THE PORTABLE PULPIT
Muhammad Cassius Clay Ali, the wandering walloper, is off again, this time to Frankfurt, where he is to fight that world-famous German heavy, Karl Whatshisname. Since his status as a potential soldier is still in a sort of legal limbo, Ali left the Kentucky State Appeals Board with a new reason why he should not be drafted. "I have," he told them conscientiously, "been ministering around the country."
Ali made this latest legal feint at a special 3�-hour hearing on the matter in Louisville. Actually, he has been a Muslim minister for two years, Ali said, taking out two hours a day for training. This role was never publicized, he said, but Mr. (Hayden) Covington, his new attorney, noticed it. The board then gave Ali permission to leave the country and retired to ponder the appeal.
The hearing "set me back mentally and makes it harder to train," said Ali immediately after it concluded. Still he would like to fight in two-month cycles—say, Cleveland Williams November 10 in the Houston Astrodome and WBA champion Ernie Terrell, if Terrell is not too old by that time, about January 10. And with that Ali went weakly to a nearby restaurant, where he ministered to a cheese sandwich, steak, lima beans, a salad, lemonade, a pudding and a piece of butterscotch meringue pie.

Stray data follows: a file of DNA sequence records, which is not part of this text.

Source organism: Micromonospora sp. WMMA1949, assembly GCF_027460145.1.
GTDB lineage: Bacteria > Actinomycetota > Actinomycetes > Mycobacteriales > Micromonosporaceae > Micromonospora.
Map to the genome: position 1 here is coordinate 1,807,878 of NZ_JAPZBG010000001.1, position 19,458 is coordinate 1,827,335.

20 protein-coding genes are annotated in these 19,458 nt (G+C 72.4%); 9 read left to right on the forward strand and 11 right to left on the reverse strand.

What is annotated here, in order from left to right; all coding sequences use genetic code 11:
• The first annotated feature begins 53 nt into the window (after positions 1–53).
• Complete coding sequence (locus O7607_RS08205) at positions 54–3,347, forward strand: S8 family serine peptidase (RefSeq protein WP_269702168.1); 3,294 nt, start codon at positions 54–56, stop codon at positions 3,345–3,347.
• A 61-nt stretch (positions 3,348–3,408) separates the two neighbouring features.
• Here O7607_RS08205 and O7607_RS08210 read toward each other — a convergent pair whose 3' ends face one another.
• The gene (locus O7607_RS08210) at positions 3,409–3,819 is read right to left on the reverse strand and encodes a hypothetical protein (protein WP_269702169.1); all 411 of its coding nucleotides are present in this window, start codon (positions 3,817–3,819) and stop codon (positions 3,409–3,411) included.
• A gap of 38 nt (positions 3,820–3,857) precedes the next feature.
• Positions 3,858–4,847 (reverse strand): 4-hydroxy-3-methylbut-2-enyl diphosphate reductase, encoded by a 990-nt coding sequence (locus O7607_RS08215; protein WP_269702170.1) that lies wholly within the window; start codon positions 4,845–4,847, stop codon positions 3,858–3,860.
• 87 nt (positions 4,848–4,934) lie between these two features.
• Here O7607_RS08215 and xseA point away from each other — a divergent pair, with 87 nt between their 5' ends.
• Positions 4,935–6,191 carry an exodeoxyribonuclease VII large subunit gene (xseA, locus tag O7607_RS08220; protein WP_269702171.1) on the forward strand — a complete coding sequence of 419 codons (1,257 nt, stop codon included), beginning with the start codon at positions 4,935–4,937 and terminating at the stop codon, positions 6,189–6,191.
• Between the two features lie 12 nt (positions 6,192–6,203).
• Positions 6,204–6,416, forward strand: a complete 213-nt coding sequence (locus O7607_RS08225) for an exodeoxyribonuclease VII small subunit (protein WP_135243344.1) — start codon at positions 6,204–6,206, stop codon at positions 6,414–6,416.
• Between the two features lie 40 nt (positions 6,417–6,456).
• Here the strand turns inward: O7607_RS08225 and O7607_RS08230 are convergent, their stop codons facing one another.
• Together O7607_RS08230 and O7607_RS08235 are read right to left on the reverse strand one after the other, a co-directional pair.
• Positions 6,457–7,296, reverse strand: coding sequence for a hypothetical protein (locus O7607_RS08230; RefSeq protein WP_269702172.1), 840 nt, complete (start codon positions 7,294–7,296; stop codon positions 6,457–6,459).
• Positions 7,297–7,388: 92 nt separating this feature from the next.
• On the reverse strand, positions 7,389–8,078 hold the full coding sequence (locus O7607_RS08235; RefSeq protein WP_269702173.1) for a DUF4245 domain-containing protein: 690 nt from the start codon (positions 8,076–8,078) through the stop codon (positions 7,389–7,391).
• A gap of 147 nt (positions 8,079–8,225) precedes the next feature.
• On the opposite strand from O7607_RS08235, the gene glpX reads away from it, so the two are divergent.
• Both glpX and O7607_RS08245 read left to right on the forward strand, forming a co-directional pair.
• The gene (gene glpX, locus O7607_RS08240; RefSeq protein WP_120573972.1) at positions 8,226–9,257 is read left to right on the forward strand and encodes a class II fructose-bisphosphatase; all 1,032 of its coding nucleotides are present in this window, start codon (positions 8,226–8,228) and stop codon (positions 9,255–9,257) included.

THE DEADLY GRASS
The tragedy started as just another small summer horse show at the Acredale Ring in College Park, Md. The riders were mainly home-town amateurs, and some of them, while waiting for their classes on the hot Sunday afternoon, let their horses graze. Then suddenly, in the middle of one class, Gaines Tyler's palomino mare Brandy dropped dead in the ring. Within minutes other horses were stricken, and the toll by last weekend was 13 dead. The loss was incalculable, from family pets to $5,000 show horses.
Cause was quickly traced: the grass around the ring had been sprayed with a powerful weed killer containing arsenic. Labels on the containers had clearly warned: "Keep livestock and domestic animals off treated area." But somehow nobody had been informed about the spraying.
Distraught owners blamed the Maryland-National Capital Park and Planning Commission; commissioners blamed the manufacturer of the spray, and the manufacturer blamed the grounds keepers—just the sort of foolish, extra-legal round robin that occurs in such cases.
Little good can come now from trying to pin the blame. The grounds should not have been sprayed just before a show. Or, if sprayed, they should have been posted. Either way, the tragedy of College Park, against the background of increasing use of chemicals, will serve as a grim warning for the future.
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